As a recently qualified primary school teacher, studying for a Masters degree wasn’t something I had heard much about. I had completed my NQT year and was looking for the next step in my professional development. Knowing that I had some credits from my teacher training, a Masters degree made sense to me as a next step. I had completed my teacher training with the University of Suffolk (SCITT) so I was confident that this was somewhere that I would be made to feel welcome and well supported.
I was apprehensive when I first started; worried that it would be too much work whilst working full time as a teacher and also living alone. However, it didn’t take long for me to realise that everything asked of us was achievable and that there was plenty of support available if we needed it. Even throughout the national lockdown, we were able to attend useful zoom meetings and I had regular contact with my dissertation supervisor via email. The cohort was small, making for a great opportunity for in depth conversations and for us to share our ideas and experiences. Being able to speak to people from different backgrounds and experiences, with a wide variety of knowledge and skills was a really useful experience for me. Not only have I developed my research skills but I have also become more aware of the different roles in education and the effects of outside influences and pressures which I believe has helped to make me a better teacher and subject leader.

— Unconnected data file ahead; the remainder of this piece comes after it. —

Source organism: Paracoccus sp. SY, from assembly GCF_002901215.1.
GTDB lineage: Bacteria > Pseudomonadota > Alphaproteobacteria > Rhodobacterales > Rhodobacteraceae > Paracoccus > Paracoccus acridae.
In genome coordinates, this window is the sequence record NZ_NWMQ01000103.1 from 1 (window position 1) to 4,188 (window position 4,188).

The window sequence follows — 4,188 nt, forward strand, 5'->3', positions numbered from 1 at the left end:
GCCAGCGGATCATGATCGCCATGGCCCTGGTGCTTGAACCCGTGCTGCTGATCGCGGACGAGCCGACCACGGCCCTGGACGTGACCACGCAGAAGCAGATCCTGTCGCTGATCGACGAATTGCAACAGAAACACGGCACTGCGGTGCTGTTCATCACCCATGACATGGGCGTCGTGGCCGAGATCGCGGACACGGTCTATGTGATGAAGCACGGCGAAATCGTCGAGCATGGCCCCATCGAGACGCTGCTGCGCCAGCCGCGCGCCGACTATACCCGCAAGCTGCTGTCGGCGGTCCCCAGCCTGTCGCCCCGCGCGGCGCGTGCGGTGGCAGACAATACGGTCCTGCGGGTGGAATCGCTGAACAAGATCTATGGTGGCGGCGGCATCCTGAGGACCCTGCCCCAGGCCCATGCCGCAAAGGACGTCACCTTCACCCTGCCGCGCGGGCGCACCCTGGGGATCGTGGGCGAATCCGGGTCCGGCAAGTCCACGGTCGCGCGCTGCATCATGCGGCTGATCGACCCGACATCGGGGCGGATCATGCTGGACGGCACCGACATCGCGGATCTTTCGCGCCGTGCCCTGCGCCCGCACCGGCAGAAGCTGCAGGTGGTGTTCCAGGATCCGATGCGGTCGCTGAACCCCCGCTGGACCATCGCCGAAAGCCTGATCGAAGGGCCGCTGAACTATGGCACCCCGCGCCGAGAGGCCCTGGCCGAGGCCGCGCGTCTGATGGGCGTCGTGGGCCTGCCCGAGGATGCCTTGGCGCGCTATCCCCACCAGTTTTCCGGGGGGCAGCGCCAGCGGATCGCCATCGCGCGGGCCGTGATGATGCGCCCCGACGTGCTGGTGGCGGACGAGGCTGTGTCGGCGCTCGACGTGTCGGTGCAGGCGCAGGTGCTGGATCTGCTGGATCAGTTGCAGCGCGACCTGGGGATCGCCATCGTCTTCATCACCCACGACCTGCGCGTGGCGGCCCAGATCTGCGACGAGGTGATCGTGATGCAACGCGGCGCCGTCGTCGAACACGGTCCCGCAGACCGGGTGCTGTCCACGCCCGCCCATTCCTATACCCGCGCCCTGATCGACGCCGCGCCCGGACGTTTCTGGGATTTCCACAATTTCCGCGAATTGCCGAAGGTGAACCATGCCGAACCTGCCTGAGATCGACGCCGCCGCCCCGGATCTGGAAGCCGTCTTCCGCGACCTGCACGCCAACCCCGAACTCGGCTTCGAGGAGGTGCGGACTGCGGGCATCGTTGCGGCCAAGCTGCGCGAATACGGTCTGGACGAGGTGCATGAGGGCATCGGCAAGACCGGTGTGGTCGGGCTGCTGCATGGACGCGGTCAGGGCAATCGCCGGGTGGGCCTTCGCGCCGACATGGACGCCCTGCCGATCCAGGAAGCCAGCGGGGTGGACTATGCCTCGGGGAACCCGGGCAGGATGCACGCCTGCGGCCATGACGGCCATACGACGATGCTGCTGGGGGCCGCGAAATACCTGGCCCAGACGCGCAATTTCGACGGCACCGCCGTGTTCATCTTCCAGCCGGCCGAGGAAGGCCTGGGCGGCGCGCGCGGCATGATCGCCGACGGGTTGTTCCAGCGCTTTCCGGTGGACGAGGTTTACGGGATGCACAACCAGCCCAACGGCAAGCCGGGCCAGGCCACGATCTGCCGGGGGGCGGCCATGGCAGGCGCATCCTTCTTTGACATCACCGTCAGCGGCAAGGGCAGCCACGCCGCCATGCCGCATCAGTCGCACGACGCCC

I really enjoyed the process of my dissertation and have since been approached by a mathematics specialist who has suggested that I write a conference paper using my research. Looking to the future, I am hopeful that I will be able to use this experience and Masters degree to move forward in my career with the target of gaining more experience within schools and then becoming involved in teacher training.